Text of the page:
VOA Science & Tech
Updated: 24 min 37 sec ago
Far from being a Netflix killer, Apple envisions its forthcoming Apple TV+ streaming service as one that could sit alongside other services that viewers buy, Apple Chief Executive Tim Cook said on Tuesday. Apple in March said it will launch a streaming service with original content from big names including Oprah Winfrey and Steven Spielberg. It plans to spend $2 billion on programming but has not said how much the service will cost. Investors are keeping a close eye on Apple's television efforts because subscription services are an increasingly important part of its financial results as iPhone sales decline. Apple is entering a crowded field, including Walt Disney Co.'s $6.99 per month service launching this fall. At the other end of the price spectrum, Alphabet's YouTube this month said that it was raising the price of its YouTube TV online service, a cable-like bundle of more than 70 channels, to $49.99 per month. On a conference call with investors on Tuesday, Cook indicated that Apple will not try to give viewers everything they want. "There's a huge move from the cable bundle to over-the-top," Cook told investors during a call on Tuesday, referring to streaming television services delivered over the internet rather than a traditional cable service. "We think that most users are going to get multiple over-the-top products, and we're going to do our best to convince them that the Apple TV+ product should be one of them."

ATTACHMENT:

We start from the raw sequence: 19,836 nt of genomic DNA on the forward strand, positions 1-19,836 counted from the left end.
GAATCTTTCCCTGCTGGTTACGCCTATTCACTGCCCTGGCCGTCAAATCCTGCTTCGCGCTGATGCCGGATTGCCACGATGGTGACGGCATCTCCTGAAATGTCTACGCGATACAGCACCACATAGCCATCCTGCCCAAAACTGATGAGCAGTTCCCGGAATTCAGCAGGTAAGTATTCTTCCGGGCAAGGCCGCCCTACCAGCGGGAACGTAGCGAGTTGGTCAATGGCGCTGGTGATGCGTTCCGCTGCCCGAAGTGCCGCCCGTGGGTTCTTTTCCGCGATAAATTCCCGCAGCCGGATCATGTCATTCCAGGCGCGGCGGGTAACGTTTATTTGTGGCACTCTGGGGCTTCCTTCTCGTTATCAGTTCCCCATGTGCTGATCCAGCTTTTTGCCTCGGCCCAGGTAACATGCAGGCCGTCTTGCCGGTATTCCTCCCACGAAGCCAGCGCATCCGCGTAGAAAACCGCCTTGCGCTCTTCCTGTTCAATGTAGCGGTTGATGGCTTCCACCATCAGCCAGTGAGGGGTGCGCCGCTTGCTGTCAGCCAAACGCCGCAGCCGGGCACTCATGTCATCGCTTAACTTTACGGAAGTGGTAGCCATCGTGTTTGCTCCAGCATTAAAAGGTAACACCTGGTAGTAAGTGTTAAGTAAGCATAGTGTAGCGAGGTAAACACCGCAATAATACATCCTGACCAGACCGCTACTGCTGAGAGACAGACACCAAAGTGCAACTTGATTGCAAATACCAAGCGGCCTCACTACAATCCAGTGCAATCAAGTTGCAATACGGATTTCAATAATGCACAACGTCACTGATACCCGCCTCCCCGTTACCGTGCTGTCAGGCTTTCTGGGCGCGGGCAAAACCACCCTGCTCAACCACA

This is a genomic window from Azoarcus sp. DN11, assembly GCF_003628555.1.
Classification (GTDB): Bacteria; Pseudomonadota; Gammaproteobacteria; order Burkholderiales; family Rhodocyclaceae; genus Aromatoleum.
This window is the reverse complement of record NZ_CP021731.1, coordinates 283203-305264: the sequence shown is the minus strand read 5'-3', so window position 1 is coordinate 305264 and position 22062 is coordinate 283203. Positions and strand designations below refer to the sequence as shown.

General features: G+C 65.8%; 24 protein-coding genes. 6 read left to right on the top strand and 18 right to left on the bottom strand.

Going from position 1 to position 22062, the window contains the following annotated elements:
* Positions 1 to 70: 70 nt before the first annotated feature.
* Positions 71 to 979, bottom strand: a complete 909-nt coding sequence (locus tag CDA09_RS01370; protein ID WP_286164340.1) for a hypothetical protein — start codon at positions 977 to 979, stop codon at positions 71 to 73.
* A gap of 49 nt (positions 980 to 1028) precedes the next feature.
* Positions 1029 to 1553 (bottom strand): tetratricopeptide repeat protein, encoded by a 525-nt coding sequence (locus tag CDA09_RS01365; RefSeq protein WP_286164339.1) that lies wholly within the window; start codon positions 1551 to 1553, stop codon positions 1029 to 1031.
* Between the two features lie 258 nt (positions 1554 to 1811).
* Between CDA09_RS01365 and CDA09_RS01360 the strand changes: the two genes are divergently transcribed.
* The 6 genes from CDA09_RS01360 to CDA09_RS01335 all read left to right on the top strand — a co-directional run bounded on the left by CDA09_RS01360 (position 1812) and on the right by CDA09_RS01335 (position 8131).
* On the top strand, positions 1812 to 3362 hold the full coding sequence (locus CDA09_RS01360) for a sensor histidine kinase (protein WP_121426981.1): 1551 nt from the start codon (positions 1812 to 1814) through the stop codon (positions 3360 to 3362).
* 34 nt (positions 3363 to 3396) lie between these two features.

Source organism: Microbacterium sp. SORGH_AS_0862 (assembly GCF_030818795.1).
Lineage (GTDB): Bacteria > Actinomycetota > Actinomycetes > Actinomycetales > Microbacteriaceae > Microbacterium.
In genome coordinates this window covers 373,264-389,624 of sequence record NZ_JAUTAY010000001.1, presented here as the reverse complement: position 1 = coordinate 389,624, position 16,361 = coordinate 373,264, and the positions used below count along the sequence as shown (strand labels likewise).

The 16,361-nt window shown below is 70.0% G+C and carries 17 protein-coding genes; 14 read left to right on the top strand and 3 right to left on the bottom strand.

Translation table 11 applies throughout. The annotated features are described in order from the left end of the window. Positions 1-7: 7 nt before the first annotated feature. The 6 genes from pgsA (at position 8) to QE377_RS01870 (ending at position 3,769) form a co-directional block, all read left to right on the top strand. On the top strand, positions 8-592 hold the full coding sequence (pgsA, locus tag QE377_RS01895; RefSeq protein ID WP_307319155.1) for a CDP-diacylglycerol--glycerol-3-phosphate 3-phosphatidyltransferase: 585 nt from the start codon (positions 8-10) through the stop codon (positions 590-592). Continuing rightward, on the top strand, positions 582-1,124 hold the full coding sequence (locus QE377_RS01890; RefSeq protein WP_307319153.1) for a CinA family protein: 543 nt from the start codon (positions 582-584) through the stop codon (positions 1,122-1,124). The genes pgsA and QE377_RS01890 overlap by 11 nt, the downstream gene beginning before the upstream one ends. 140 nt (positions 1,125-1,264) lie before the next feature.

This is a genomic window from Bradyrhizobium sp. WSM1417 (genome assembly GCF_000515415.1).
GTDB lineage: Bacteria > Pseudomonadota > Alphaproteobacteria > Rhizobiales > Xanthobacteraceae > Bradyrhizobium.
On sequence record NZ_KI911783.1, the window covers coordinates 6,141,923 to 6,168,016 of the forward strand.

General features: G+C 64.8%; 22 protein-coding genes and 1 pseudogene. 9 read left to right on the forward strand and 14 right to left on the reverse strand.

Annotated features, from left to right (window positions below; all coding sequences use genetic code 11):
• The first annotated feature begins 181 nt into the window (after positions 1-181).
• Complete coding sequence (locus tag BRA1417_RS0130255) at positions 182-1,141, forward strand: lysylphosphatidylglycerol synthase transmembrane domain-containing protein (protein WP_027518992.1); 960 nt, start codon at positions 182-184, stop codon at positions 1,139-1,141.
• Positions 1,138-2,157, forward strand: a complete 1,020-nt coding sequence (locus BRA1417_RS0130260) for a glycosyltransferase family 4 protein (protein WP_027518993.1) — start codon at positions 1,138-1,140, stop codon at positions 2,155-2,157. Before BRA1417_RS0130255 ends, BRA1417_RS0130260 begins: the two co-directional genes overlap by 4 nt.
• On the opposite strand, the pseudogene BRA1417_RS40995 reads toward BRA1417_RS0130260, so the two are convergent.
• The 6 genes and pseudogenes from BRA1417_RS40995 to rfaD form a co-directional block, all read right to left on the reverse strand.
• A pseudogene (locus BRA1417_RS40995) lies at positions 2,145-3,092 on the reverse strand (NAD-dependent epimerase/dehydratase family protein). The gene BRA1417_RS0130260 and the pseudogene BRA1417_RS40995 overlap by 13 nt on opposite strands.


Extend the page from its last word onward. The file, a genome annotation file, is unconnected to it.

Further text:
U.S. cyber spies last year unmasked the identities of nearly 17,000 U.S. citizens or residents who were in contact with foreign intelligence targets, a sharp increase from previous years attributed partly to hacking and other malicious cyber activity, according to a U.S. government report released on Tuesday. The unmasking of American citizens' identities swept up in U.S. electronic espionage became a sensitive issue after U.S. government spying on communications traffic expanded sharply following the Sept. 11, 2001 attacks and started sweeping up Americans' data. The report by the U.S. Director of National Intelligence (DNI) said that in 2018 cyber spies at the National Security Agency (NSA) unmasked the identities of 16,721 "U.S. persons," compared to 9,529 unmaskings in 2017 and 9,217 between September 2015 and August 2016. According to U.S. intelligence rules, when the NSA intercepts messages in which one or more participants are U.S. citizens or residents, the agency is supposed to black out American names. But the names can be unmasked upon request of intelligence officers and higher-ranking government officials, including presidential appointees. Alex Joel, a DNI official, said it was likely that the higher number of U.S. persons unmasked last year was inflated by names of victims of malicious cyber activity. Another official said the definition of U.S. person used by spy agencies includes actual individuals, email addresses and internet protocol (IP) addresses. The expanded collection of data that affected Americans was exposed by whistleblowers like former NSA contractor Edward Snowden, prompting politicians and the public to demand greater accountability. Annual reports on the extent of NSA and other government electronic surveillance were one notable reform. NSA's operations historically were so secretive that agency employees joked its initials stood for "No Such Agency." Not long after President Donald Trump took office, Devin Nunes, the Republican who then chaired the House Intelligence Committee, touched off a political flap by claiming intercepted messages involving members of Trump's transition team had been unmasked at the direction of top Obama administration officials. The report says that the number of "non-US persons" targeted by the U.S. for foreign intelligence surveillance rose to 164,770 in calendar year 2018 compared to 129,080 the year before. The report adds that not a single FBI investigation was opened on U.S. persons based on NSA surveillance in either 2017 or 2018.